I really loved this, Sandra and could feel and underand every word. Last week, our dog passed away and the grief for all of us was so intense. There were things to be done but I shut down as much as I could until the pain and his omnipresence eased a little. The kids went away this week to my parents and I’ve been able to have two days of sleeping, researching and recharging. Watched the Book Thief and went and bought the book, which required a walk to the book shop.
    I have a chronic illness which used to stirke with that same debilitating force and it brought the house down. Thankfully, I’ve been in remission for the last 3.5 years and it’s made such a difference at home.
    Meanwhile, we still have our little black dog, Lady who is fully black aside from a few pacthes of white. Ironically, she’s the happiest dog I’ve ever seen and have been thinking about doing some form of pet therapy with her.
    Best wishes,
    Rowena

    Like

  12. granonine says:

    Seems to me your imagination is just fine 🙂

    Liked by 1 person

  13. There’s nothing wrong with using a prior piece, particularly one as good as this! Creativity creeps back when you least expect it.

    Like

  14. L.E.R.T says:

    This was well written. Grim, but a good read. Cheers, Varad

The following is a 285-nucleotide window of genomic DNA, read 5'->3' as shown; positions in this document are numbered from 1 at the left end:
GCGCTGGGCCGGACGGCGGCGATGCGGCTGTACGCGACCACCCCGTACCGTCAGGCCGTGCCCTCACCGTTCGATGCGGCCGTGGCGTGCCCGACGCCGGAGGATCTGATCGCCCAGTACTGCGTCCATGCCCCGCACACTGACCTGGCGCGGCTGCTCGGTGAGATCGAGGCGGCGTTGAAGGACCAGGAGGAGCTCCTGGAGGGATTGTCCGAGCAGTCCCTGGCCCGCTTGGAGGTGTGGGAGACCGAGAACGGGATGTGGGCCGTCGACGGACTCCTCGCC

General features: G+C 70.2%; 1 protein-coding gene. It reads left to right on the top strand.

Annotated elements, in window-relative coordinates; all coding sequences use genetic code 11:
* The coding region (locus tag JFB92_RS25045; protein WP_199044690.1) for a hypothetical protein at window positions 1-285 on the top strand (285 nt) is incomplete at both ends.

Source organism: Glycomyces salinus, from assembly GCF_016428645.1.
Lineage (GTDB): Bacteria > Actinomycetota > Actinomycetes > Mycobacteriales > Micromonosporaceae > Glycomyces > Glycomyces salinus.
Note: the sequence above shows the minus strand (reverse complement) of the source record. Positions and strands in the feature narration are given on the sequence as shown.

Like

  15. michael1148humphris says:

    Loved this story, so fingers crossed that your creative muse returns soon,

    Like

  16. What a great description of depression and the effect on the family.
    Too bad we still keep depression behind closed doors.
    I wrote about writers and black moods too.
    Happy Friday,
    Tracey

    Liked by 1 person

  17. Dale says:

    For me, this was not a re-tread and it would have been okay if it were! It’s not like you do it that often anyway 😉
    This is such a great portrayal of depression and I agree with Tracey’s comment of it still being kept behind closed doors

    Like

  18. Oh, Sweetie, the creativity will return. Sometimes it just takes a back seat. Thanks for posting this – as I read it, I thought gosh this seems familiar. I loved the story the first time and am so glad to see it again. Chin up and all that. Glad to see you today.

    Like

  19. plaridel says:

    metaphorically satisfying. simply, one of the best.

    Like

  20. Jade M. Wong says:

    Oh no, that’s absolutely haunting. I think this was very well-written, Sandra!

    Liked by 1 person

  21. Nan Falkner says:

    I love the use of the “black dog.” Very clever. Cute story! Nan

    Liked by 1 person

  22. Lynn Love says:

    A beautifully crafted story – retread or not. Filled with sadness and such longing. Lovely work, Sandra

    Like

  23. jellico84 says:

    Shivers and chills… excellent. Kinda werewolf like, or maybe “Hound of the Baskervilles”. Loved it!

    Liked by 1 person

  24. if this is a bad day I can’t wait to read what emerges from a good one! Brilliant Sandra

    Please click to read my FriFic

    Liked by 1 person

  25. gahlearner says:

    Excellent story, Sandra. I read it for the first time. The arrogance of youth bites our heels as we get older. The image of the dog is haunting. It is a bit sad that black dogs are associated with depression, the poor animals have less chances to find a home when they are in the shelter. Depression is still often hidden, but to me it seems that this is changing. And I’m sure .ideas come back. Usually in the most unexpected moments.